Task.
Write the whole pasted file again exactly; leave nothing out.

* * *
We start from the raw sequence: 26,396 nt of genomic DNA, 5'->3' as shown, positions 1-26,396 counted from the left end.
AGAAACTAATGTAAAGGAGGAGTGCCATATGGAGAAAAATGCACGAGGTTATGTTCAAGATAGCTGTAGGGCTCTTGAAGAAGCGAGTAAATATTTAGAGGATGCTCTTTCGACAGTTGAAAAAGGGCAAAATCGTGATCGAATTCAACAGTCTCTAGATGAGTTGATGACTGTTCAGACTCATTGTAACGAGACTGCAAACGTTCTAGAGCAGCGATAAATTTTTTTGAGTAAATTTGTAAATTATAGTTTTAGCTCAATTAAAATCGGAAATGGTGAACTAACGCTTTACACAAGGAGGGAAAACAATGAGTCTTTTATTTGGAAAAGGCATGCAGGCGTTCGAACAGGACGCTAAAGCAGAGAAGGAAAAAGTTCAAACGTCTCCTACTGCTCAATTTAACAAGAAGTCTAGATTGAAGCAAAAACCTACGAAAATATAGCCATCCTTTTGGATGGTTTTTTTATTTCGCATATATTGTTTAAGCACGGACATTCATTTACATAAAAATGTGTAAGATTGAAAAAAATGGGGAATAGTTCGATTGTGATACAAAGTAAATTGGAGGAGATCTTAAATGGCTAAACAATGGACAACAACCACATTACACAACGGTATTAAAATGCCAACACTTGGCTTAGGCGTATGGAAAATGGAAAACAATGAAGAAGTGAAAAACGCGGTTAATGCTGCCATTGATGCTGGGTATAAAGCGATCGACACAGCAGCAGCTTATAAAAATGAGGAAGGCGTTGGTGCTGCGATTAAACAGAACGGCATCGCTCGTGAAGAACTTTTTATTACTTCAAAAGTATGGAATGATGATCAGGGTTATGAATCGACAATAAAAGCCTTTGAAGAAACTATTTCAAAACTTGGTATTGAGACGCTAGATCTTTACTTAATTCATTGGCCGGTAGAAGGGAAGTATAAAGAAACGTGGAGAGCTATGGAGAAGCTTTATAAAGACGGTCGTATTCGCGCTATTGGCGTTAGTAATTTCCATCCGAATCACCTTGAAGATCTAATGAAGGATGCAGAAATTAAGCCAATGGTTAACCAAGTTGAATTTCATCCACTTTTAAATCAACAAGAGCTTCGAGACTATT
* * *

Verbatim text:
We start from the raw sequence: 26,396 nt of genomic DNA, 5'->3' as shown, positions 1-26,396 counted from the left end.
AGAAACTAATGTAAAGGAGGAGTGCCATATGGAGAAAAATGCACGAGGTTATGTTCAAGATAGCTGTAGGGCTCTTGAAGAAGCGAGTAAATATTTAGAGGATGCTCTTTCGACAGTTGAAAAAGGGCAAAATCGTGATCGAATTCAACAGTCTCTAGATGAGTTGATGACTGTTCAGACTCATTGTAACGAGACTGCAAACGTTCTAGAGCAGCGATAAATTTTTTTGAGTAAATTTGTAAATTATAGTTTTAGCTCAATTAAAATCGGAAATGGTGAACTAACGCTTTACACAAGGAGGGAAAACAATGAGTCTTTTATTTGGAAAAGGCATGCAGGCGTTCGAACAGGACGCTAAAGCAGAGAAGGAAAAAGTTCAAACGTCTCCTACTGCTCAATTTAACAAGAAGTCTAGATTGAAGCAAAAACCTACGAAAATATAGCCATCCTTTTGGATGGTTTTTTTATTTCGCATATATTGTTTAAGCACGGACATTCATTTACATAAAAATGTGTAAGATTGAAAAAAATGGGGAATAGTTCGATTGTGATACAAAGTAAATTGGAGGAGATCTTAAATGGCTAAACAATGGACAACAACCACATTACACAACGGTATTAAAATGCCAACACTTGGCTTAGGCGTATGGAAAATGGAAAACAATGAAGAAGTGAAAAACGCGGTTAATGCTGCCATTGATGCTGGGTATAAAGCGATCGACACAGCAGCAGCTTATAAAAATGAGGAAGGCGTTGGTGCTGCGATTAAACAGAACGGCATCGCTCGTGAAGAACTTTTTATTACTTCAAAAGTATGGAATGATGATCAGGGTTATGAATCGACAATAAAAGCCTTTGAAGAAACTATTTCAAAACTTGGTATTGAGACGCTAGATCTTTACTTAATTCATTGGCCGGTAGAAGGGAAGTATAAAGAAACGTGGAGAGCTATGGAGAAGCTTTATAAAGACGGTCGTATTCGCGCTATTGGCGTTAGTAATTTCCATCCGAATCACCTTGAAGATCTAATGAAGGATGCAGAAATTAAGCCAATGGTTAACCAAGTTGAATTTCATCCACTTTTAAATCAACAAGAGCTTCGAGACTATT